Currently, Mali is a signatory to many national and international conventions against both slavery and human trafficking. However, there is no explicit law in the country against slavery, and the Malian government has refused to acknowledge the occurrence of slavery and trafficking in the country. The government needs to overcome its trend of being silent on the issue and make a public effort to combat it. While in 2018 Mali passed the 2018-2022 National Action Plan to Combat Trafficking in Persons, there has been a lack of coordination in implementing it and thus limited effectiveness. Training officials in anti-trafficking practices across different sectors, including the military, law enforcement, and the justice system, would also improve the government’s response. 

    As the increase in conflict in Mali has correlated with the increase in human trafficking, official governing bodies should prioritize these factors. There have been calls for security sector reform, including increasing the transparency and accountability of the military which would lead to a  decrease in human rights abuses. Further, security sector reform would benefit the government’s effectiveness at protecting the population against non-state armed groups. Additional measures should also be put in place to protect vulnerable populations in the country, including migrants, refugees, and women and children. More funding and resources should be allocated towards investigating and prosecuting those convicted of human trafficking and anti-trafficking efforts across levels of government.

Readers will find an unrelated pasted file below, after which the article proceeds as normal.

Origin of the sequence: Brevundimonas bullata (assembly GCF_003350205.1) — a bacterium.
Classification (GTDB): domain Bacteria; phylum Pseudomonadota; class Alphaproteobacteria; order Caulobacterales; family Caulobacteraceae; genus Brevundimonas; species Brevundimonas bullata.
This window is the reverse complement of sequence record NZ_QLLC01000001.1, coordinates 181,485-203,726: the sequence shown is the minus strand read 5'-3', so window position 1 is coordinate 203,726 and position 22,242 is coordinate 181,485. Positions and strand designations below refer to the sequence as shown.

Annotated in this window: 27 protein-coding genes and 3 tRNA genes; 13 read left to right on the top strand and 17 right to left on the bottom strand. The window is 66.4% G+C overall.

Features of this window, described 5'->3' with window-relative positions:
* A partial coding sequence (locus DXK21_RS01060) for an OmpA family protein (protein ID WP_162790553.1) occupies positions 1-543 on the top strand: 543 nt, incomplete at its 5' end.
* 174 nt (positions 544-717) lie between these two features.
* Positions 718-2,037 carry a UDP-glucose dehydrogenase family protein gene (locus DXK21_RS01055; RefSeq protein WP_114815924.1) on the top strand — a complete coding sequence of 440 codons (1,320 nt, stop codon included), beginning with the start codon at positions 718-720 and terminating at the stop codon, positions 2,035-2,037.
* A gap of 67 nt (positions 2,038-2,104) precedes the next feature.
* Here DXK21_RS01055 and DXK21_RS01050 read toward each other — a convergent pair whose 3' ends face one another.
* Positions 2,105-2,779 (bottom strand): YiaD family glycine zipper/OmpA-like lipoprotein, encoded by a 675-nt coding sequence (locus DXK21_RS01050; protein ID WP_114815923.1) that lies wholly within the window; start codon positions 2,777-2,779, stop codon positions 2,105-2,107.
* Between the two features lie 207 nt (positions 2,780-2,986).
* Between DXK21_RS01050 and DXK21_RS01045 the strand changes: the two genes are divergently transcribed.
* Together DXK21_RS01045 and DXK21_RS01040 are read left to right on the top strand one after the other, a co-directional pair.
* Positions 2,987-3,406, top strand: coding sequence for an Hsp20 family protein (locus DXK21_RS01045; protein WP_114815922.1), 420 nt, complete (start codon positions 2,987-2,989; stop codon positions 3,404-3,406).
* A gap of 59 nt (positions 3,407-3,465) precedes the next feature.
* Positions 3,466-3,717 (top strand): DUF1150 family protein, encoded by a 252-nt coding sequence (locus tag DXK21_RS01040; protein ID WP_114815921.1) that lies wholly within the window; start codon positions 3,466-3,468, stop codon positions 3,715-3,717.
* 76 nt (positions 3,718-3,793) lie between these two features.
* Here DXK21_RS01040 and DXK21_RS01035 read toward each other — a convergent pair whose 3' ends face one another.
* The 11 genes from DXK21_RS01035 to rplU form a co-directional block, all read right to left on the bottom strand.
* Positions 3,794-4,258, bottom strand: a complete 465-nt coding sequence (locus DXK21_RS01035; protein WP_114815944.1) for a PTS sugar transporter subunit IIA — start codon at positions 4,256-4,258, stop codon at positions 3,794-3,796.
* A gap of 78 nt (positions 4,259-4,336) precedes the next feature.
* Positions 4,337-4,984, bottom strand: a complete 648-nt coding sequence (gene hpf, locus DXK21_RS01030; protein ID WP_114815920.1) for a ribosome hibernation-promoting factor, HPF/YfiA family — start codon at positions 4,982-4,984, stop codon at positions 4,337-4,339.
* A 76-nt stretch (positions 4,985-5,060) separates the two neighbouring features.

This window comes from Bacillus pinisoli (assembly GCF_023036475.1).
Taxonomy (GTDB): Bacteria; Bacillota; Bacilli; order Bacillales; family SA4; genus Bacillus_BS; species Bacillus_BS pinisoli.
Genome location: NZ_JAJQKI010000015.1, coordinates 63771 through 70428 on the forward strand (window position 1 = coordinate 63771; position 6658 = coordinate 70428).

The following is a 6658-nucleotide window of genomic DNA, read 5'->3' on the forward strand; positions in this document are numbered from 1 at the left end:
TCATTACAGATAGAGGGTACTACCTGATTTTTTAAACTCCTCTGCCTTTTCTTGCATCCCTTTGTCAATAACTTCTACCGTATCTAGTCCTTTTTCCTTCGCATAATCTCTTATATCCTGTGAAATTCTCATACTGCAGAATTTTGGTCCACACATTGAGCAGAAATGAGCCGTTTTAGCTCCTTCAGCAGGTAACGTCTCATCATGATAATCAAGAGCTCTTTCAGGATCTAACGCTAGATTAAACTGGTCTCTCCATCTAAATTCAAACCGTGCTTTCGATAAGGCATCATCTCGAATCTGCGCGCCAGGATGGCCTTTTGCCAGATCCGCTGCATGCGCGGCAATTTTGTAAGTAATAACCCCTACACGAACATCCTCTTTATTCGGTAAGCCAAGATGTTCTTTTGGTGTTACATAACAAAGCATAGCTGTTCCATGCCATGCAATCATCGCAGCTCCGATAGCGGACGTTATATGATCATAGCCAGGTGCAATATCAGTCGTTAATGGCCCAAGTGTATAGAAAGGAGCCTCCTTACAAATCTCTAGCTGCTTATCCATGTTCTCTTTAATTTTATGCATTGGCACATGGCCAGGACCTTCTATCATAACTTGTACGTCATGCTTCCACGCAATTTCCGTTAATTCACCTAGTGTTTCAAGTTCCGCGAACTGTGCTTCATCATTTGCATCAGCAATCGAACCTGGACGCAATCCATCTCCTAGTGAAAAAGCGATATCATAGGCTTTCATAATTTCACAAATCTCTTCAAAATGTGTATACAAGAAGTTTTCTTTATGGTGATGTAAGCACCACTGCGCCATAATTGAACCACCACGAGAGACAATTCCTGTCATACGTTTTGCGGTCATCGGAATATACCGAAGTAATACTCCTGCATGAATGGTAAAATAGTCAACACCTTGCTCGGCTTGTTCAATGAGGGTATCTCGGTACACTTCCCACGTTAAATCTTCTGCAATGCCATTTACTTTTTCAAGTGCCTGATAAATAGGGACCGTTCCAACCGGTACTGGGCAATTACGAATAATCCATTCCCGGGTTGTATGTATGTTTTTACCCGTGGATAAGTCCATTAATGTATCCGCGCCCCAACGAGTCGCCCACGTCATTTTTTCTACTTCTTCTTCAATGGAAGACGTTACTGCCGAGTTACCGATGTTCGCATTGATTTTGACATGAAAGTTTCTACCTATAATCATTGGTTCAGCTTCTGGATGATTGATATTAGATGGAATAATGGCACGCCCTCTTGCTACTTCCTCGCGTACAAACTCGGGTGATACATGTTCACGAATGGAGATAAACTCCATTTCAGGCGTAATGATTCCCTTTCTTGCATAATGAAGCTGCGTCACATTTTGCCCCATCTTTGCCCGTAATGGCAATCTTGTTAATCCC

To address the underlying economic factors, Mali should diversify its economy so it relies less on agriculture. Economic diversification has many benefits, such as less impact from external shocks and more sustainable growth. There should also be an increased investment in the country’s development to reduce poverty rates. Lastly, the government needs to address the unequal power structures that persist from colonialism. This will not be an easy process, but in the long-term, it will allow further growth and development of the economy, which would diminish the reliance on crime for peoples’ incomes. 

    As human trafficking is a transnational crime, it can prolong conflicts, increase instability and insecurity in a region, hinder national development, and severely affect the civilian population. Human traffickers target the most vulnerable populations, those who have little ability to protect themselves; the Malian government with the help of the international community should act urgently to address this issue.